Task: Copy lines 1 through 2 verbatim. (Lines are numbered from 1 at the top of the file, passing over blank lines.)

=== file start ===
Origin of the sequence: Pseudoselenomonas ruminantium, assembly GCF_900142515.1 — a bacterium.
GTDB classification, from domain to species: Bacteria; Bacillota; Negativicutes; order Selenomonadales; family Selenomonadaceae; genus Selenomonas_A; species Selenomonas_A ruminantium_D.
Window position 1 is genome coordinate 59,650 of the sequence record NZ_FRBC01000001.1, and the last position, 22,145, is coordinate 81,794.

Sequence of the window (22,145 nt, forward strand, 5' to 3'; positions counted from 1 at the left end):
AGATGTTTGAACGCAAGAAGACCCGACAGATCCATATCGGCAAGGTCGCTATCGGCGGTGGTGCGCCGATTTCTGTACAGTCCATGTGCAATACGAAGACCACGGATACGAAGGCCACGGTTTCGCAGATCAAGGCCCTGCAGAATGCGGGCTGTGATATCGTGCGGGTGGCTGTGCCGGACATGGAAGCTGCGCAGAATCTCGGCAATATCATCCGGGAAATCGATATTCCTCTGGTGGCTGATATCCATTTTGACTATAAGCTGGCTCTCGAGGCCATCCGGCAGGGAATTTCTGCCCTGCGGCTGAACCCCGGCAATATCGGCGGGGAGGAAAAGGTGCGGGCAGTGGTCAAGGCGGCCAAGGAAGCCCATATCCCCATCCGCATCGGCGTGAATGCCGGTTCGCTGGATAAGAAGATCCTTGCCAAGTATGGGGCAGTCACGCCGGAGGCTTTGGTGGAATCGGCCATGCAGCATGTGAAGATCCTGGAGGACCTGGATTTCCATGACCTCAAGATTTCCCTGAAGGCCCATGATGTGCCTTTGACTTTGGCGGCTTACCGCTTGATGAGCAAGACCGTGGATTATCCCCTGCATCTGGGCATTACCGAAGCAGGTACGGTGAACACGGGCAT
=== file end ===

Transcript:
Origin of the sequence: Pseudoselenomonas ruminantium, assembly GCF_900142515.1 — a bacterium.
GTDB classification, from domain to species: Bacteria; Bacillota; Negativicutes; order Selenomonadales; family Selenomonadaceae; genus Selenomonas_A; species Selenomonas_A ruminantium_D.